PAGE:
The other day, I had this crazy inspiration and just had to jot it down before I forgot it. I wrote it on my lime-green sticky pad and tucked it in my purse. Later at the bank while searching in my purse for my bank card, my sticky pad fell on the teller’s counter. Prominently across the top, in big black letters was “This is a Stick-up” and in much smaller letters, directly beneath, “Stick Me on Anything!”  Thank goodness the teller had a sense of humour and didn’t panic.

Okay—enough kabbitzing–back to work!

Hugger-Muggers

As the Holiday Season approaches, I am re-posting my earlier comments from 2012—nothing has changed. Hugger-muggers are still out there!

I’m normally a non-violent lady who enjoys the quirks and foibles of her fellow man, but the one custom I’m not fond of is being bush-whacked by a hugger-mugger. Have you met any? I’m sure you know at least one or two. The reason I’m venting now is because another social season will soon be upon us and there are hordes of hugger-muggers ready to launch their hugs at any given moment.

Generally, these people seem very congenial and friendly until they clasp your hand and haul your unwilling self towards them to give you the mother of all hugs—up close and personal.  I’ve checked my etiquette book and this is one custom not covered well.  Chinese people are usually not touchy-feely unless it’s someone we know well—like really well.  But in social gatherings, meeting some strangers for the first time and discovering too late they are hugger-muggers, makes a person think murderous thoughts or at best, a violent solution like a knee to the you-know-where.

Hugger-muggers are very sneaky people. They always look so ordinary and normal until they get hit with any excuse for hugs at social gatherings.  Give them a glass of wine or two or three and hugger-muggers are in their dangerous zone.  This is when their hands tend to roam all over as part of their friendly hugs.  Hugger-muggers do not read body language well and will translate a verbal “no” as “yes.”

So, to all hugger-muggers who are perfecting their hugging techniques—take note. I’ll be wearing my Kevlar vest, my stiletto heels and bringing my 6′ black-belt, 4th degree, martial arts husband.  I may be short but I won’t be defenseless if confronted by any hugger-muggers. . .

Manual Woes

There is nothing I dislike more than having to read a manual. It’s probably not that big a deal but when this issue comes up, it’s a biggie for me.  Most times I don’t have to read any manuals unless it becomes absolutely necessary–at which point, I become thoroughly traumatized.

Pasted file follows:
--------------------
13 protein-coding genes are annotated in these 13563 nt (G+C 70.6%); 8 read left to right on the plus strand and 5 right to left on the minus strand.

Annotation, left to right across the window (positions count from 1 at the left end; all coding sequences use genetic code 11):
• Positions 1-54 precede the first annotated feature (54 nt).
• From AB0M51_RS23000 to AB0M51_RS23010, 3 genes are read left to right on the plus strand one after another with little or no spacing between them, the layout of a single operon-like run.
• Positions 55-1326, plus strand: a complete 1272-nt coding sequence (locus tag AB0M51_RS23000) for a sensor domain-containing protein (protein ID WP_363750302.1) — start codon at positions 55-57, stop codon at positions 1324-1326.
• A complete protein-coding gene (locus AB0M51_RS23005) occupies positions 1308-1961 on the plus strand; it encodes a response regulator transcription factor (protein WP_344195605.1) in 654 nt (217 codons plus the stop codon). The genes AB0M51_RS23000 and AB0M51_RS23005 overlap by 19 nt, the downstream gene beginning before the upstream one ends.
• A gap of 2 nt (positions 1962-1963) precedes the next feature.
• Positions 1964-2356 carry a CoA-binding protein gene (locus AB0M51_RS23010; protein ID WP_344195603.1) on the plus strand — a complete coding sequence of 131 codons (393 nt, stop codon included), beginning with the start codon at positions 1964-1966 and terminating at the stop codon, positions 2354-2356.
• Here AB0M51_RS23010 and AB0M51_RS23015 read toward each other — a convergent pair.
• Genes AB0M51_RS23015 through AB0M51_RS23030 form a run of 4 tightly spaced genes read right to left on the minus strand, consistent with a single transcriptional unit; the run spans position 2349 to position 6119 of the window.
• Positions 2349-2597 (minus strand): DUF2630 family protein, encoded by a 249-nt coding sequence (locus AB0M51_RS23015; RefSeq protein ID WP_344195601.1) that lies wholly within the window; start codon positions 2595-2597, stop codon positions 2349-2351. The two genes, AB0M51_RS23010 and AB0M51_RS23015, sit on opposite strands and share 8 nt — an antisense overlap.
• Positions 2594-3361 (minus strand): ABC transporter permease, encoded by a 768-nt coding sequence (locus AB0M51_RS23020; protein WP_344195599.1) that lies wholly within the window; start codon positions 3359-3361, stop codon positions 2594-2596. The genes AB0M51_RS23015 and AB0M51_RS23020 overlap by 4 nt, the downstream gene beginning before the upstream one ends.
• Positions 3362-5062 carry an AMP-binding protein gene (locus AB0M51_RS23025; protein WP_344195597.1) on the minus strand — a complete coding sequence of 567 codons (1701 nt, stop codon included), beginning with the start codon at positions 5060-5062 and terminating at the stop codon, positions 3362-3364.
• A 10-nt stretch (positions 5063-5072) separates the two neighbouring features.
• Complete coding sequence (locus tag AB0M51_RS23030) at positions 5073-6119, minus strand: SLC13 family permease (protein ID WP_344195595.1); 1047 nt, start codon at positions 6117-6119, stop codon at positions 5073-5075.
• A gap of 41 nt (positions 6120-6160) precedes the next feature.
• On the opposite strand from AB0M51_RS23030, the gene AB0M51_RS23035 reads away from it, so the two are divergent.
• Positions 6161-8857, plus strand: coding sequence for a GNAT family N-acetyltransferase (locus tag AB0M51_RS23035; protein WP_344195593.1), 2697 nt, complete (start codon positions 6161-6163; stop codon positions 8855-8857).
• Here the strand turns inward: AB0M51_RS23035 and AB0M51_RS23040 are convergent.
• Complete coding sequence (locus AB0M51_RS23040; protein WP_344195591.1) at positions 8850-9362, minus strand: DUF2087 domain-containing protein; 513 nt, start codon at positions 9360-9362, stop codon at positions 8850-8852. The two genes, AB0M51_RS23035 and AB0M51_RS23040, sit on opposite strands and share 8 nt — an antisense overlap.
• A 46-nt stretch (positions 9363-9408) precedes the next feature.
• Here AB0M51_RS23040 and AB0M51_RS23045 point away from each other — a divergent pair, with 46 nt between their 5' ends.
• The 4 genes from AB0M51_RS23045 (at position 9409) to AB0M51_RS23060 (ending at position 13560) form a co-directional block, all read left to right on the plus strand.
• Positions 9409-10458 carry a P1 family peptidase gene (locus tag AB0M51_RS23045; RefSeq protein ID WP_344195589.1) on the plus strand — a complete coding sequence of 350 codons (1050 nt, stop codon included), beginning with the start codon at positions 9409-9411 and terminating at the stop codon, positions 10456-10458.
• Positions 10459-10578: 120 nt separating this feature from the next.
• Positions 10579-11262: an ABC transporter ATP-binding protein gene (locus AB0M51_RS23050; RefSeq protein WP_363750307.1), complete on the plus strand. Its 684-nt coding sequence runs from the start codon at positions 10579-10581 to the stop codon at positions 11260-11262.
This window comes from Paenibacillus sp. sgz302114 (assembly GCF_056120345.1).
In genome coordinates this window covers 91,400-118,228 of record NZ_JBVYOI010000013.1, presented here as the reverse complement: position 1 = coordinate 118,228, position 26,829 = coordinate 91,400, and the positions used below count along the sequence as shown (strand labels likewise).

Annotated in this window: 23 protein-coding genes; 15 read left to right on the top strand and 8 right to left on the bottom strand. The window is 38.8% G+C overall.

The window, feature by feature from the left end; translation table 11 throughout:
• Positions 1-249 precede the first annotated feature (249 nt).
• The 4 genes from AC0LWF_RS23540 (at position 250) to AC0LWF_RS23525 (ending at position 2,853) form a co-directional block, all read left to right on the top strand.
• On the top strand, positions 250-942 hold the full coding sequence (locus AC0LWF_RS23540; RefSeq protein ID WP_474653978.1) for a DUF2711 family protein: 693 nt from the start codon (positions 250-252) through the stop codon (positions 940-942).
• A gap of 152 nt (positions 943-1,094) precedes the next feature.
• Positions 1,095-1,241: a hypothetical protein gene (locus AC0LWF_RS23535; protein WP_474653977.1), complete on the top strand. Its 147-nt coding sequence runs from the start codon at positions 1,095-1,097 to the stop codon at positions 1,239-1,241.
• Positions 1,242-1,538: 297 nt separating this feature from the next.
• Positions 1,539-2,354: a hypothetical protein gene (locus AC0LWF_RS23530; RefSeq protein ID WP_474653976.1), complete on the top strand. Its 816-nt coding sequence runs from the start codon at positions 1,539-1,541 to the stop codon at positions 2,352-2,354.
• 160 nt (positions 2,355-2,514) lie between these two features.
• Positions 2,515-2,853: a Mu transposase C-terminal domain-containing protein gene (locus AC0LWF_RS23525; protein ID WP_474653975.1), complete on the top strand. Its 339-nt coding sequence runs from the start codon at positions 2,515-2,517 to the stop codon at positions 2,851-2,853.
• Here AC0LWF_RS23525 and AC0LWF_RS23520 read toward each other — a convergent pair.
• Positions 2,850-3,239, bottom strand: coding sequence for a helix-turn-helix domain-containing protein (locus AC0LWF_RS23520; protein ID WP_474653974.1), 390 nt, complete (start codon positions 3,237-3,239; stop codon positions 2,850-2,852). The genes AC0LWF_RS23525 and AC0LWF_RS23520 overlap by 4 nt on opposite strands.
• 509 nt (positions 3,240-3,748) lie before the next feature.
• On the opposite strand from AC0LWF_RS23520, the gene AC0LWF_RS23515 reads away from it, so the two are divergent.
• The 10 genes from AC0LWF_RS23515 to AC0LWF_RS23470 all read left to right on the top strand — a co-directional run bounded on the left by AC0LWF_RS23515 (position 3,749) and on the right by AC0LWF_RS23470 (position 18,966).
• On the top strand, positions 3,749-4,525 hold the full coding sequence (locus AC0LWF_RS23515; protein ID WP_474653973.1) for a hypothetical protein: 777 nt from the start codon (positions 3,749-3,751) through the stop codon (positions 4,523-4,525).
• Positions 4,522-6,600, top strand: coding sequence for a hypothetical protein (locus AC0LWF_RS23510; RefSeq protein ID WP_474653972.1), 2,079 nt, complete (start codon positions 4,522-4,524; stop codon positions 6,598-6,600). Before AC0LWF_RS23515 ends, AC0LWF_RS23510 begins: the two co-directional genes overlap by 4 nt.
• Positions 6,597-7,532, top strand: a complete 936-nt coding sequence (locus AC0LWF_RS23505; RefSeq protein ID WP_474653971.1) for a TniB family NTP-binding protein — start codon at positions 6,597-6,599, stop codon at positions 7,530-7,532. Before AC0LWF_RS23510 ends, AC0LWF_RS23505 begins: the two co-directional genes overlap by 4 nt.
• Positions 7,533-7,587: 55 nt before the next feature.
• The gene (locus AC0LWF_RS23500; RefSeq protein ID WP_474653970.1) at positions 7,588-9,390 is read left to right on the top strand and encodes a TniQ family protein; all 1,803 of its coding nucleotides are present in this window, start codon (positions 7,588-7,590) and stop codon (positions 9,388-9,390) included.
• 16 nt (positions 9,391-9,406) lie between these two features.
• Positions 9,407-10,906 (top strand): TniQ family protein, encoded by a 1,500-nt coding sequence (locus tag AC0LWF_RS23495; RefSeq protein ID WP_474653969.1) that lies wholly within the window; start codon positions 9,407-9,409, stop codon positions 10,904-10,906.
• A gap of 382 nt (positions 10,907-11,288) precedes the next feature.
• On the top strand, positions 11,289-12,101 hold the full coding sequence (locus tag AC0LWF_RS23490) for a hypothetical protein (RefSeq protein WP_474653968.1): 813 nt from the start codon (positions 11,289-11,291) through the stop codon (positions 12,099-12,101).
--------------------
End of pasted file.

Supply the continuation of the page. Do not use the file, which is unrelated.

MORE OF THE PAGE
Hubby and I have devised a system of sorts over the years. Hubby does the assembling and fixing. When needed, I read these folded bits of paper or booklets with the instructions and important information in sixteen different languages.  Sometimes the assembling instructions are quite detailed but stated in a unique form of English that defies interpretation–especially if the article is made in some obscure place like Outer Bhurkistan.  Conversely there are English instructions and information that are quite sparing in words–leaving you to fill in the blanks.

The one and only time I didn’t mind reading the manual was when we were assembling my desk. This project had a perfect manual. The instructions clearly showed every nut, bolt, screw and washer included. Each piece and part was labeled clearly. The desk was packaged to be assembled in sections that had to be done in a specific order. It was a dream project and one that went smoothly and frazzled-free. Best of all, the instructions were written in clear, concise and real English. To this day, I’m still using the desk which has held up well.  But. I digress.

Manuals were never part of my genetic setup. I’m the type of person who likes to watch how various stuff is put together and then do it.  My brain does not absorb the printed words or pictures of a do-it-yourself manual. I always figured the good Lord did not put me on this Earth to nut-n-bolt stuff together unless it was the edible kind.  And in that case, I can out-perform anyone.

But it’s not just popping the pieces together in the how-to section.  It’s the other part of the manual that explains the what-for, why-for and where-for. I really don’t need to scare myself knowing these things, since the only time I’ll dive for the manual is when something goes terribly wrong.  Hopefully, Troubleshooting will give me the answer or the 1-800 number for Customer Assistance.  For now, I’m stacking all these bits of paper and helpful booklets and stuffing them under “M” for Manuals.